Sitting at her desk in one of her three offices in Amman, Rana Dajani says she wears many hats – or rather, many scarves. "I am a mother, a teacher, a scientist, a social entrepreneur and a feminist. But instead of hats I wear scarves," says Dajani, who sees hers as a metaphor for her many different roles.
A mother of four, Dajani gave birth to her youngest daughter a day after the interview that granted her a Fulbright scholarship to do a PhD in the United States. The molecular biologist was named one the most influential women scientists in the Islamic world and ranked among the 100 most powerful Arab women.
Also a social entrepreneur, Dajani is the founder of an award-winning initiative based in Amman that aims to spread the love of reading. Through this, her team want to ensure every neighbourhood in Jordan has a library.
"Reading did a lot to make me a change-maker and to think outside the box," says Dajani, who has always been a book-lover and avid reader. But when she returned to Jordan in 2005, after getting her doctorate in molecular cell biology at the University of Iowa, she noticed that children weren't reading for fun.
"The problem was not a lack of books. Jordanians are literate, they read for school and for religion, but it's a different kind of reading," she explains. Despite the high literacy rates in the country, she felt that not enough was being done to develop a love of reading.
Being scientifically minded, she tried to understand why reading for pleasure was not a habit and found that it was because many parents didn't read to their children. "When parents read to their kids, there is an association between security and happiness and reading. Children grow up loving to read," she says.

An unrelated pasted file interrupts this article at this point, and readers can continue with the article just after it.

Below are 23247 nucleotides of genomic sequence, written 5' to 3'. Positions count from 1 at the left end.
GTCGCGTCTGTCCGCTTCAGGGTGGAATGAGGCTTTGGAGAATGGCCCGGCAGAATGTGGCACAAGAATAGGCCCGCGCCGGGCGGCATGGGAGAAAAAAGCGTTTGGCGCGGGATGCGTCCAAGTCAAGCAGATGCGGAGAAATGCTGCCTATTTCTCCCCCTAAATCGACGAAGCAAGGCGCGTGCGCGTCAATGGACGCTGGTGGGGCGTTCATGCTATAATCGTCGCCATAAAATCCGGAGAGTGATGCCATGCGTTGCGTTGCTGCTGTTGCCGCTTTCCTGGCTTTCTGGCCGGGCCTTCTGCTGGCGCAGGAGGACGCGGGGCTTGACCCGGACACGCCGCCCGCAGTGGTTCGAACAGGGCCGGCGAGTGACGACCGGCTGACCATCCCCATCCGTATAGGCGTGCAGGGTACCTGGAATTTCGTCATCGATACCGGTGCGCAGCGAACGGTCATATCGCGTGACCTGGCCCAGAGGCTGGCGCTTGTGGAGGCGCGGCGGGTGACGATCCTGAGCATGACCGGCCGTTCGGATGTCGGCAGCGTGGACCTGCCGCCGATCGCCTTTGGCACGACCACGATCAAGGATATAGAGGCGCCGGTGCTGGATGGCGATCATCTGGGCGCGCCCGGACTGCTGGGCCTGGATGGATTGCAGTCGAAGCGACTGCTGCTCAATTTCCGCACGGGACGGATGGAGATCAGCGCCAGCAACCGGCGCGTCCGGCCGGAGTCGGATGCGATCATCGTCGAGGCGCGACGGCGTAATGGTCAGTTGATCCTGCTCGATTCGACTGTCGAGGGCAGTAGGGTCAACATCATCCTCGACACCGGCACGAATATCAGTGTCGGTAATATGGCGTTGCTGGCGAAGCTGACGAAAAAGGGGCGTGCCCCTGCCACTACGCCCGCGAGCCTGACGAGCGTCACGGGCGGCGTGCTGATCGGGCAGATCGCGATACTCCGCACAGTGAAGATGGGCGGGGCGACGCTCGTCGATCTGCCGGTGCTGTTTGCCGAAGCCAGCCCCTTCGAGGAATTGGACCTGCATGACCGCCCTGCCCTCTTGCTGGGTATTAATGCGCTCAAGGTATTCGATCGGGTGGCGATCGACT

To foster reading outside of academic and religious contexts, Dajani started organising "reading aloud circles" for children in her neighbourhood of Amman. Wearing a funny hat and using puppets, her goal was to show young people that books could be fun. She held these sessions over the course of three years, and with the help of her family, tried to create a generation of children who love literature.
Her personal project turned into an organisation in 2009, when she won the Synergos Award for Arab social innovators. The prize helped her finance a programme to train others to read aloud and to encourage volunteers to build libraries throughout Jordan. Instead of just providing access to books, her scheme, We Love Reading, focuses on building literary capacity and motivating children.
It has won several awards over the past decade and has expanded to more than 50 countries and trained more than 7,000 adults to teach children. More than half of those adults have gone on to establish their own libraries.
Parents have informed Dajani that since the reading sessions, their children have been doing better at school and asking for books instead of toys. But as a scientist, Dajani wanted to actually prove the benefits of reading. She invited researchers to study the effects her programme has on children, and established research partnerships with Yale, Cambridge and other universities.